Beto O’Rourke led a march to Tornillo, Texas today in protest of a policy separating immigrant children and parents. Although the policy has been in place and used in previous presidencies, it has recently gained national attention following a “zero tolerance” policy put in place by President Donald Trump’s administration, which led to a large increase in the number of children separated from their parents. O’Rourke is running against Ted Cruz for Cruz’s Texas Senate seat. Joe Kennedy III, who is running for Congress in the 4th District of Massachusetts, also attended the event and spoke there with O’Rourke. Read on for more details about the march today, how many attended, and see crowd photos.
According to NPR, hundreds participated in the Father’s Day march, where they met at the Tornillo-Guadalupe Toll Plaza. However, people who were there estimated the size at closer to 1,000 to 2,000 participants. In one of the tweets below, Sally Beauvais wrote that she believed there were close to 2,000 protesting.
Here’s a look at some of the cars lined up before the event started:
Here’s a video from the event:
Omar Reyes, who attended the event, shared a number of photos showing just how many people attended and the enthusiasm for the march.
Many people attended the event, and some even came from states outside of Texas, like these marchers from New Mexico:
Texas nurses also joined in:
O’Rourke said during the event: “We’re wanting to make sure that everyone in this country knows what is happening here, in their name, in Tornillo, where kids have traveled 2,000 miles, some alone, some with their parents, are being held in detention camps, tent cities that have just been constructed over the course of this last week…”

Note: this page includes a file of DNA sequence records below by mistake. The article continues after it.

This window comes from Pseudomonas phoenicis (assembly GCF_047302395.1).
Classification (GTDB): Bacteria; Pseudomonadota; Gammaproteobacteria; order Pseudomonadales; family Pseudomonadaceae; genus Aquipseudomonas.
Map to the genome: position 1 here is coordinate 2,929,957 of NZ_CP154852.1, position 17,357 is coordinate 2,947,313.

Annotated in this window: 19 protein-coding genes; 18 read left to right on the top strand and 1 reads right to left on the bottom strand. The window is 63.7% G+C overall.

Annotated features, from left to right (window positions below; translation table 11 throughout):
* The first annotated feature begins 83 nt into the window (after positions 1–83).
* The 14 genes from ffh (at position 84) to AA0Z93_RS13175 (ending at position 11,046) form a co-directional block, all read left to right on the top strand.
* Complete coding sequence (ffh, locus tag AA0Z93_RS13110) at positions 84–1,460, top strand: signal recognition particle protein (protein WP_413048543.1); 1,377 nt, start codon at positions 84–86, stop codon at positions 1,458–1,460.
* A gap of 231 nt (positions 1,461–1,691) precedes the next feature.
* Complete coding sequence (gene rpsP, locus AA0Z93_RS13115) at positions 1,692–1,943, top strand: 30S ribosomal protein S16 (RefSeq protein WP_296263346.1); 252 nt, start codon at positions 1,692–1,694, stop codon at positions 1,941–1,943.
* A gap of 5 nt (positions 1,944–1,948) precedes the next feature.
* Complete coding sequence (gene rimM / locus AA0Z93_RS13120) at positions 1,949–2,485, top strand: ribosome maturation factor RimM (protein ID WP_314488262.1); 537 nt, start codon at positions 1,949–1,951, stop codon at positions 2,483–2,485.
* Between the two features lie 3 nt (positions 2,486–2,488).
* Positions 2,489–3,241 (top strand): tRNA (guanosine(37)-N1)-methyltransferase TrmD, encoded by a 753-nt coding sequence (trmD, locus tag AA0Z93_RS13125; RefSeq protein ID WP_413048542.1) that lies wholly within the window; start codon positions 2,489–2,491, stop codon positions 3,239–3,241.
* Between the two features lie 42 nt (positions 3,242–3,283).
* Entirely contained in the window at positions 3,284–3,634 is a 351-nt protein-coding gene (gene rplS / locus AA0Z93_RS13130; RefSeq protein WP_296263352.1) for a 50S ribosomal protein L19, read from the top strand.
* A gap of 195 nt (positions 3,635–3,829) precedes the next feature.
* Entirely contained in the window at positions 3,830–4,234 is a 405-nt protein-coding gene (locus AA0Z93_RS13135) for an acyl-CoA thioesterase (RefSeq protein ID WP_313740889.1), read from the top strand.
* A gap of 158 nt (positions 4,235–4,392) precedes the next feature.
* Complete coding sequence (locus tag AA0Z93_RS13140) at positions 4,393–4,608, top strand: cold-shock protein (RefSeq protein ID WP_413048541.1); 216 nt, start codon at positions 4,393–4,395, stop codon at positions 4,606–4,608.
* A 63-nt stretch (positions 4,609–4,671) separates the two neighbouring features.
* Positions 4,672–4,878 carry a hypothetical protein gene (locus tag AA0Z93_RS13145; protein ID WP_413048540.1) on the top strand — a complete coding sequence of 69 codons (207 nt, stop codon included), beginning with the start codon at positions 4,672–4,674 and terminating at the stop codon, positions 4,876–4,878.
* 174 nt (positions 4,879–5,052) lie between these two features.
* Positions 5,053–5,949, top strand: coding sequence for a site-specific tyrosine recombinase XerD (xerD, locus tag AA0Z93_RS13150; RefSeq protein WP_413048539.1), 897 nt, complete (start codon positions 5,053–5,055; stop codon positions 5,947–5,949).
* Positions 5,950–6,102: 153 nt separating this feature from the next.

But, O’Rourke added, this has been a problem for multiple administrations. “It’s not on the Republicans, either, and we’ve got to be real careful about that. This isn’t on a political party. I wouldn’t even say this is on this administration, although this administration has carried it to its most inhumane, logical conclusion. But we have been ignoring this or perpetuating it for many years and many administrations right now. This has got to be on us to get it right. I think it’s going to be on us, the people of the border, who do that.”
Joe Kennedy III also attended and spoke at the march, sharing photos from the event on Twitter:
Tornillo, Texas came under the spotlight when the Trump administration announced that tents will be constructed to house an overflow of immigrant children in Tornillo, NBC News reported. The tent city is estimated to have 450 beds for children, sources said. Tornillo’s tent city will be the first temporary shelter for children.
The following photos from the event were shared with Heavy by Jonathan Macias:
Will Hurd, Republican State Representative, toured the tent facilities on Friday night and said the conditions at the shelter were good, and it was run by emergency management professionals, ABC 7 reported. He said 16- to 17-year-old boys were staying there and are fed three meals a day, plus snacks. However, Hurd opposes the Trump administration’s zero tolerance policies. “If we have to separate kids from their parents, then we probably need to rethink our strategy,” he said.
The Tornillo shelter has 400 beds prepared, and Hurd said it will be hitting capacity soon, El Paso Times reported. He added that officials are discussing increasing the number of beds to 4,000. The shelters resemble tent shelters that housed Hurricane Harvey victims last year. Each tent has space for 20 children and two adults. The shelters also have showers, bathrooms, medical facilities, fire trucks, a place to meet with case management workers and lawyers, and a “chow hall” for a couple hundred at a time, Hurd said. Each tent has an AC unit, Hurd added.
Here’s another video from the event, showing the crowd and part of Kennedy’s speech:
Journalists were given access to certain sheltered and photographed and shared stories from them this week. A shelter in Brownsville, which houses 1,500 boys ages 10 to 17, opened its doors to reporters this week. According to NBC, the children were allowed outside for about two hours a day. Last week, more than 570 unaccompanied children were being held in the custody of the U.S. Border Patrol, hundreds of them for more than a 72 hour legal limit.
Here are more photos and videos from today’s march:
An arial photo:
Some participants also decorated their cars for the march:
We will update this story if an official crowd estimate becomes available.